RALEIGH, N.C. — Determined to avoid a repeat of last year's flu-shot shortage, the government said Wednesday that vaccine makers will have 100 million doses ready for this winter.
That figure does not include the estimated 4.5 million doses of flu shots the
Centers for Disease Control and Prevention
is planning to keep in reserve for children in its first stockpiling of the vaccine.
For the 2003 season, there were 86.9 million doses available, compared with 95 million in 2002.
Last year, the nation's two producers of flu shots shipped their entire supplies of the vaccine by December, thanks to
an early start to the flu season
and fears that a dominant flu strain would cause more severe illness than in recent years.
Clinics around the country ran out of the injected vaccine -- which takes months to prepare -- and officials urged healthy people to opt for a nasal-spray version to save the traditional flu shot for children and the elderly.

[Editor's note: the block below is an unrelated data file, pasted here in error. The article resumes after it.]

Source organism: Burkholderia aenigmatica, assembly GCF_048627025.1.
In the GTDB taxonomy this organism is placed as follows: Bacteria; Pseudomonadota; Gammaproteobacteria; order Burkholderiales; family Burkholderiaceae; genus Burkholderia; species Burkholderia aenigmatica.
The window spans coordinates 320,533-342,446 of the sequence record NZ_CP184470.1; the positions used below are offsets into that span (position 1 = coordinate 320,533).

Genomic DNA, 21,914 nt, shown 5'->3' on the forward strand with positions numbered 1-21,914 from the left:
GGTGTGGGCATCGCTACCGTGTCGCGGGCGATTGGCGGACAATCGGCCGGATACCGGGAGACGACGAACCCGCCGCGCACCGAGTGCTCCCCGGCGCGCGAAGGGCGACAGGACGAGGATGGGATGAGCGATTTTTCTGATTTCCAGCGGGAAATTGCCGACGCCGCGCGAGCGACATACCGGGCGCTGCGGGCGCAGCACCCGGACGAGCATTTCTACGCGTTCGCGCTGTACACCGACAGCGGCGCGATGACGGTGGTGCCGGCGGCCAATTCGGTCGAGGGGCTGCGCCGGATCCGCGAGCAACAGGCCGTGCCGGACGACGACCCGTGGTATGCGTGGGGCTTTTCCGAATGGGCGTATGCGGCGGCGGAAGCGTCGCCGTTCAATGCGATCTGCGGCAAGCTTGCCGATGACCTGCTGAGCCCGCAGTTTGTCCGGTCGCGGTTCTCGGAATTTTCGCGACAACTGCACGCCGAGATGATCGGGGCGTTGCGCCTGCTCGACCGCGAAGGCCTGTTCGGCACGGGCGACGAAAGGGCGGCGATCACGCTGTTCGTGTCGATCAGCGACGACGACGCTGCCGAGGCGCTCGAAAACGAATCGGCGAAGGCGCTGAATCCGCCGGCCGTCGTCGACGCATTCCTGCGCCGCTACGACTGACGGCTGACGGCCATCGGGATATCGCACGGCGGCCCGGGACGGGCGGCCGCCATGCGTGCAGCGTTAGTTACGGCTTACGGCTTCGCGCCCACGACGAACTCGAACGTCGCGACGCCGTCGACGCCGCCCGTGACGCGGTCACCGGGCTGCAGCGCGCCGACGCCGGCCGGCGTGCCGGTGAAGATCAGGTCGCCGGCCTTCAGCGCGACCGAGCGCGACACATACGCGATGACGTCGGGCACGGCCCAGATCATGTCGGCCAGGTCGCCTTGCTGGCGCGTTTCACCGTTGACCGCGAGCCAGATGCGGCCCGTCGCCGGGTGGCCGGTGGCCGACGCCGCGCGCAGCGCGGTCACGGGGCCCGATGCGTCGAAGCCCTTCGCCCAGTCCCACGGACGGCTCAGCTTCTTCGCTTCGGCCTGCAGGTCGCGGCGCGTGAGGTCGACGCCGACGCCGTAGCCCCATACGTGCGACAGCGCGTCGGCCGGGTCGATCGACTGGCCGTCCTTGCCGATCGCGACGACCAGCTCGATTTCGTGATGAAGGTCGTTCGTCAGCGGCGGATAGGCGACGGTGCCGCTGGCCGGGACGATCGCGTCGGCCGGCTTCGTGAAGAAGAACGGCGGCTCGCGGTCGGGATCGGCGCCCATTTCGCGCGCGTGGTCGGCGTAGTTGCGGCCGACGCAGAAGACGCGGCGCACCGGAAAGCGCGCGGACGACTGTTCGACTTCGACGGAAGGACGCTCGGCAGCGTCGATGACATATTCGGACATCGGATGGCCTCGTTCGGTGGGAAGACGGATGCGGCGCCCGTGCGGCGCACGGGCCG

Memories of last season's flu shot shortages will compel people to get vaccinated this year, and new flu shot recommendations -- including having children 6 months to 23 months old get the shot -- also will prevent an oversupply, said Gregory Wallace, of the CDC's immunization services division.
All the vaccine must be used by the end of the season -- which typically ends around April -- because the shots cannot be used for other seasons. The flu strains vary each year.
In another change, the CDC has directed states to collect data on any children hospitalized with the flu and to report child flu deaths. Because such data has not been consistently collected, health officials do not know how many children typically die from the flu each year.
In the last flu season, the CDC found 152 children who died from the flu. Their average age was 3, and about 70 percent of them had not received flu shots.